As part of the CEMP, SaskEnergy/TransGas Engineering, has developed a functional level plan for the programs under the CEMP umbrella. This plan includes a listing and status update for EM Program objectives and targets for 2016, and plans for 2017 and for the next four years (2018 through to 2021). The plan directs that performance measures with objectives for other plans and controls will be reported to the CEMP Steering Committee and the Executive.

SaskEnergy Operations has developed response time expectations for the federally regulated transmission system, which are aligned with availability of staff to respond to emergencies. MIPL(C)L indicated that for locations on its transmission system (outside of manned stations), it is expected that personnel will respond to the locations within 1.5 hours, more than 95% of the time. Response time expectations are also outlined for manned locations.

Based on the review conducted and considering the scope of this audit, the Board did not identify any issues of non-compliance in relation to this requirement.

Topic: Management System Sub Element 3.3 – Management of Change (MOC)

Topic: Management System Sub Element 3.3 – Management of Change (MOC)

Regulatory Requirement: OPR s. 6.5 (1)(i): establish and implement a process for identifying and managing any change that could affect safety, security or the protection of the environment, including any new hazard or risk, any change in a design, specification, standard or procedure and any change in the company’s organizational structure or the legal requirements applicable to the company;

Criteria Element 1: Requirement for the company to establish and implement a process for identifying and managing any change that could affect safety, security or the protection of the environment, including any new hazard or risk.

Assessed Area: The outputs of the process as related to the development and maintenance of Emergency Management Manuals, contingency plans and Emergency Management exercises.

Item Number

Indicators of Compliance

Assessment

AP-03

Can the company demonstrate that it has established and implemented a process for identifying and managing any change that could affect safety, security or the protection of the environment, including any new hazard or risk, as it relates to the ongoing development of Emergency Management Manuals, Contingency Plans and Emergency Management Exercises?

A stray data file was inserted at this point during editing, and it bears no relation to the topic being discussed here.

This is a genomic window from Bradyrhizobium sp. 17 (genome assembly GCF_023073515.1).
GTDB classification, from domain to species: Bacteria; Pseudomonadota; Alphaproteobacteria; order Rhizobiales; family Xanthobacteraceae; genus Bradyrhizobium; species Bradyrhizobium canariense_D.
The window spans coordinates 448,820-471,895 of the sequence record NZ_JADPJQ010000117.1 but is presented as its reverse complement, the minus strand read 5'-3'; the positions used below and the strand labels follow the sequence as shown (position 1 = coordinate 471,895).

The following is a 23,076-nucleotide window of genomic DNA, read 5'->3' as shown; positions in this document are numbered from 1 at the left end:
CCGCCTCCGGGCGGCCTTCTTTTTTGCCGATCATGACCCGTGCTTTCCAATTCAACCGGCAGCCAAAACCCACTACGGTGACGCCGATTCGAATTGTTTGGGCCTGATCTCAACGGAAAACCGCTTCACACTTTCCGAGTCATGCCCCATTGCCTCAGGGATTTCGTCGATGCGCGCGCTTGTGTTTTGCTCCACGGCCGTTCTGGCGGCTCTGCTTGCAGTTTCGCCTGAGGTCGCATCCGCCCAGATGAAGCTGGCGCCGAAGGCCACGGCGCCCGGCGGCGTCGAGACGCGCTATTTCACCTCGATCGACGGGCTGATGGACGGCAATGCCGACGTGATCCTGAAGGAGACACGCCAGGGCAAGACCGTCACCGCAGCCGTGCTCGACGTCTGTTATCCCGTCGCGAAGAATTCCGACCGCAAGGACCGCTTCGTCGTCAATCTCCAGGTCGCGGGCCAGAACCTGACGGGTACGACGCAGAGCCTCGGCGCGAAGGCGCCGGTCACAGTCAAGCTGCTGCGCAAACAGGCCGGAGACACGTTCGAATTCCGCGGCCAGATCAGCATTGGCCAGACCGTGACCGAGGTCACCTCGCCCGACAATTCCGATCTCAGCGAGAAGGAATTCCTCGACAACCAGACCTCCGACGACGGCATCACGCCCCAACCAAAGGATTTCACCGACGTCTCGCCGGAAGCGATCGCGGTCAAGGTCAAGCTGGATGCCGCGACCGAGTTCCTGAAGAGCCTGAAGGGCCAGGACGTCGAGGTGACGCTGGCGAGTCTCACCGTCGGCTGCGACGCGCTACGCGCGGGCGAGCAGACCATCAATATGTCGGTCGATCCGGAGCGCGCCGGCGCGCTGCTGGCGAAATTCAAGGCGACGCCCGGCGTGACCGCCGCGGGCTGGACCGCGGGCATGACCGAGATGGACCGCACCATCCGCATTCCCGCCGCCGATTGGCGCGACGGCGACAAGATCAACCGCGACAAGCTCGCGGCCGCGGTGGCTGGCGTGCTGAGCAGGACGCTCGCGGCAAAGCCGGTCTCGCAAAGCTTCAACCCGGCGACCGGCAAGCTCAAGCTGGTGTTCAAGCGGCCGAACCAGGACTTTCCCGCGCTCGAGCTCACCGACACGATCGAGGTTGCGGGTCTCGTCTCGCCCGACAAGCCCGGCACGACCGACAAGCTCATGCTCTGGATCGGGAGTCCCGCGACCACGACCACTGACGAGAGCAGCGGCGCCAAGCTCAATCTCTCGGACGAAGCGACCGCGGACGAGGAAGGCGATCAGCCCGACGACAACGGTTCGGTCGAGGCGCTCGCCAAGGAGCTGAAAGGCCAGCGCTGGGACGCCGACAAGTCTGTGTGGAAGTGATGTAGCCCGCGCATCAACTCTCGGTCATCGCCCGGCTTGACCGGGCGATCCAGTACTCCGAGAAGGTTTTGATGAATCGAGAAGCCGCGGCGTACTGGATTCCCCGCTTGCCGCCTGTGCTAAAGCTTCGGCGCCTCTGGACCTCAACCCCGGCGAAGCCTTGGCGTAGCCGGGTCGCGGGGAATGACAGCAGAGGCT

No issues of non-compliance identified.

Assessment Notes

As part of the UMS implementation, MIPL(C)L adheres to a MOC procedure and a MOC process document, each of which outline expectations and requirements to manage the critical activities necessary to minimize the risks associated with permanent or temporary changes. The process as stated is to be used to, “identify and manage changes that could affect people, property, the pipeline system and the environment. This includes any new hazard or risk, any change in design, specification, standard or procedure”.

As outlined in the Process Safety Management Program, the Program plans and manages the MOC process for process safety at the operational and facility change level.

The MIPL(C)L Emergency Response Manual, specifies that, “ any errors, omissions or requests for revisions will be documented through the Management of Change (MOC) process”. During the audit, MIPL(C)L provided records to demonstrate the MOC process was recently applied to revise the MIPL(C)L Emergency Response Manual as a result of a disposition of an asset.

Based on the review conducted and considering the scope of this audit, the Board did not identify any issues of non-compliance in relation to this requirement.

Topic: Management System Sub Element 3.4 – Training, Competence and Evaluation

Topic: Management System Sub Element 3.4 – Training, Competence and Evaluation

Regulatory Requirement: OPR s. 6.5 (1)(j): establish and implement a process for developing competency requirements and training programs that provide employees and other persons working with or on behalf of the company with the training that will enable them to perform their duties in a manner that is safe, ensures the security of the pipeline and protects the environment;

Criteria Element 1: Requirement for the company to establish and implement a process for developing competency requirements and training programs that provide employees and others working with or on behalf of the company with the training that will enable them to perform their duties in a manner that is safe, ensures the security of the pipeline and protects the environment.

Assessed Area: The outputs of the process as related to the development and maintenance of Emergency Management Manuals, contingency plans and Emergency Management exercises.

Item Number

Indicators of Compliance

Assessment

AP-04

Can the company demonstrate that it has a process for developing competency requirements and training programs as required for, and within, the Emergency Management Program?

No issues of non-compliance identified.

Assessment Notes

SaskEnergy/TransGas has developed a Competency Assessment Plan (CAP) which is controlled by the training group within the Human Resources department. This plan provides a standardized approach to ensure workers are qualified and competent to perform activities or tasks on the company’s pipeline systems including the MIPL(C)L facilities. This CAP includes details to what needs to be completed in developing qualification plans and outlines responsibilities to be considered to ensure proper training is administered and that an evaluation (and re-evaluation) of knowledge and an evaluation of competency for activities or tasks is completed. Specific evaluation methods are provided to evaluate workers performing a specific task or activity. These methods include written and oral examinations, and observation/evaluation of performance; on the job, during on the job training, and during simulations. CAPs for various operational tasks related to emergency response including: